I’ve got a new article in Pieria, arguing against NGDPT:
However, I believe – as in the bottom right section of the table – that NGDPT would actually be completely ineffective. It is tautologically true that a given level of nominal income will correspond to a certain stock of money M, turned over at a rate V, and therefore MV = PY. However, much like the Savings = Investment confusion, it does not follow that there is an arrow from the left hand side of the equation to the right hand side. It may simply not be the case that an increase in the ‘available’ stock of money translates into an increase in income at all.
I also note that the empirical evidence suggests RGDP moved first in the recent crisis, before NGDP and before NGDP expectations. I don’t really know how market monetarists can square that fact with their framework.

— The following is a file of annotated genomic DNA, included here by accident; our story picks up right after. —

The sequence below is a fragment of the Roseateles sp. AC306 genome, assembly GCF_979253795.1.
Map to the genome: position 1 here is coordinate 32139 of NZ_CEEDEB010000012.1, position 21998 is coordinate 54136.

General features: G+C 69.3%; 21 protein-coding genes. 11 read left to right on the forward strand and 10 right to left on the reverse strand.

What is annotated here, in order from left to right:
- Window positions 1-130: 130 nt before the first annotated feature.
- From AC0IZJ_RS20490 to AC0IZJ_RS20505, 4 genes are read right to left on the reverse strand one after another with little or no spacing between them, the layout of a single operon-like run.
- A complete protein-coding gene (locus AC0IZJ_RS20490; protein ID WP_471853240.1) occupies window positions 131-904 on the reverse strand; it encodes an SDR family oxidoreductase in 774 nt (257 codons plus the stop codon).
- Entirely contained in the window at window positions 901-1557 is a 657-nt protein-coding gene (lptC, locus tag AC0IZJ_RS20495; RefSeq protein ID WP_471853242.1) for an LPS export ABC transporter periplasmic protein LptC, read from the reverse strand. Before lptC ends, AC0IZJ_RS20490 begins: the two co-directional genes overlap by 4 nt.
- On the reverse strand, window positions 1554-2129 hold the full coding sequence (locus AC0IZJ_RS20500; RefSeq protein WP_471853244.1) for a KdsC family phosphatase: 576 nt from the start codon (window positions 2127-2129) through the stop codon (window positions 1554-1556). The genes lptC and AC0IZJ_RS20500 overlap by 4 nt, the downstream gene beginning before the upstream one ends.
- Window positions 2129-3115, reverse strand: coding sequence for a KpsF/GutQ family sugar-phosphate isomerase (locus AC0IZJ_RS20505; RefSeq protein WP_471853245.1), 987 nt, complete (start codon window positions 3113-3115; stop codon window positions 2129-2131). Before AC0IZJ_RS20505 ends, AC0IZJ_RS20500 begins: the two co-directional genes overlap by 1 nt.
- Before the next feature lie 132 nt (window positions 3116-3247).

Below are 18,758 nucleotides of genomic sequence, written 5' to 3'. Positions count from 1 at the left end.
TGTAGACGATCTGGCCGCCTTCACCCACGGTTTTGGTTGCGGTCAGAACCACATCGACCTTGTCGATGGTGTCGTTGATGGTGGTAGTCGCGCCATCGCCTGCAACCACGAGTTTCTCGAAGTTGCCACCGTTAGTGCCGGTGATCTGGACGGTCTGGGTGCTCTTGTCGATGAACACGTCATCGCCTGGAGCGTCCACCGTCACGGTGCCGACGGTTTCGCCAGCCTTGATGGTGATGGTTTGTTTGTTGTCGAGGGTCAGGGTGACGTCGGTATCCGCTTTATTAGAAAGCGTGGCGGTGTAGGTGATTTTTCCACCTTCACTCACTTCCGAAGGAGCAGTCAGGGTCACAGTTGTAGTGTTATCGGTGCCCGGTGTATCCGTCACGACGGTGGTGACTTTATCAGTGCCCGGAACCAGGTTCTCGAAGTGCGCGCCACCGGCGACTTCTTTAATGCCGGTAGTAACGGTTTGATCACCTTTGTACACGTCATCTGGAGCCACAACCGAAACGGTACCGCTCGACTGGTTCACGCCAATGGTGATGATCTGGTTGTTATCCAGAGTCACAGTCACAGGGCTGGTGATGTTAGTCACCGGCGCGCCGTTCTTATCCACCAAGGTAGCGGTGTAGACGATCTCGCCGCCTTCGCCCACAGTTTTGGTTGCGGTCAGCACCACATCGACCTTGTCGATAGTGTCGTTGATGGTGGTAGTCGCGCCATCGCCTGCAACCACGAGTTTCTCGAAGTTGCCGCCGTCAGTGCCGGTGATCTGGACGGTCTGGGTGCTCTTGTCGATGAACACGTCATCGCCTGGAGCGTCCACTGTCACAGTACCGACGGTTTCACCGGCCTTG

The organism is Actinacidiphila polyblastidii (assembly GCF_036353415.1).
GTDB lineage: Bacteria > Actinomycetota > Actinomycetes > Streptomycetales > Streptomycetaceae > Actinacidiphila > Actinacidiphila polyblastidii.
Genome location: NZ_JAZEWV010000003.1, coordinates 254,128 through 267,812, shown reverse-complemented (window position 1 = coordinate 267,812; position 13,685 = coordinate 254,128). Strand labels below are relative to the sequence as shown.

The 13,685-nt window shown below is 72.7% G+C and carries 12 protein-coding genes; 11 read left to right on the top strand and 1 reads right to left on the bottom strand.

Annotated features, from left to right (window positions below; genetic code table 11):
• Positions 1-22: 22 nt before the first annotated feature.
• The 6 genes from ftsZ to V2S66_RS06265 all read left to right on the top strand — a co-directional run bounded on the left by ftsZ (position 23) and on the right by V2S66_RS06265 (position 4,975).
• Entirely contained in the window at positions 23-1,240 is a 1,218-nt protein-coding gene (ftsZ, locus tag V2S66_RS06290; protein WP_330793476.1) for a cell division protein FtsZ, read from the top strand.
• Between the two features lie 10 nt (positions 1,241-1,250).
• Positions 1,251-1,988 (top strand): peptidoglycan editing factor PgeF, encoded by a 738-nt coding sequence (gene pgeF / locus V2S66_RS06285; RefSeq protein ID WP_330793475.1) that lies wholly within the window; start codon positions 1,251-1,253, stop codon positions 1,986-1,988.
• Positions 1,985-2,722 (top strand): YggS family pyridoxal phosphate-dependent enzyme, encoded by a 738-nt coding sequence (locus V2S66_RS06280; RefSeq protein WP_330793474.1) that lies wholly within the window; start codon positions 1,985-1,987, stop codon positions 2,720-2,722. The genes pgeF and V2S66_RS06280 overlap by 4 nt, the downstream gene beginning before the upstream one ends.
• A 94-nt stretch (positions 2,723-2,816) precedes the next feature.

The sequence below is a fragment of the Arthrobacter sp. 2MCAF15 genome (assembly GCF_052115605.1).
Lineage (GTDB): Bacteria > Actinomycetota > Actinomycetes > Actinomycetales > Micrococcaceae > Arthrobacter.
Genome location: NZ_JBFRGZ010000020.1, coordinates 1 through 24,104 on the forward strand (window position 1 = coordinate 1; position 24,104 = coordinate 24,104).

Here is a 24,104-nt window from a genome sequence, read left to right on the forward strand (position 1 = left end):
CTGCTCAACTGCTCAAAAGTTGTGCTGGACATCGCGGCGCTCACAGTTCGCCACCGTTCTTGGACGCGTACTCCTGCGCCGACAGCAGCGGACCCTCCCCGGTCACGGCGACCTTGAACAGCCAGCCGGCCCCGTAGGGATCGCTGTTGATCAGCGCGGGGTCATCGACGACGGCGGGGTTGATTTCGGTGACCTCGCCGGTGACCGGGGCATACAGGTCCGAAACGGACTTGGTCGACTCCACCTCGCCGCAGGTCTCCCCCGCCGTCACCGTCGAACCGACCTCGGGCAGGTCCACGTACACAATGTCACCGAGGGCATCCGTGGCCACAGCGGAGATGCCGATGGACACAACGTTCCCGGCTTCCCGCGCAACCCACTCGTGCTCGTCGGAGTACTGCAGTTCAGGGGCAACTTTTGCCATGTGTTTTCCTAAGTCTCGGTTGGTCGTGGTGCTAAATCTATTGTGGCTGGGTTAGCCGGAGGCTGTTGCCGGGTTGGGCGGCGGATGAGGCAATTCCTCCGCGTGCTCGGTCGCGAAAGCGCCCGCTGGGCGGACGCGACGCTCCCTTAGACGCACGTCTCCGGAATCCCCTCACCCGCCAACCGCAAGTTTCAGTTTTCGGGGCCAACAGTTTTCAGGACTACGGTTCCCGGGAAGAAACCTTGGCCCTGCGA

I temper my criticisms of market monetarism in the piece, but to be honest I find the whole thing pretty worthless. Market monetarists continually evade pertinent criticisms from MMTers and endogenous money theorists, who point out that things simply do not work the way they think they do. Any attempt at a serious discussion of transmission mechanisms is met with ‘expectations!‘ as if expectations are a magic wand and not simply a reflection of the actual behaviour of the economy. Scott Sumner in particular refuses to discuss transmission mechanisms or engage the Lucas Critique, and seems to be more concerned with making out he is an oppressed minority than actual arguments.
Anyway, I’ll end my rant here – the actual piece has the important points.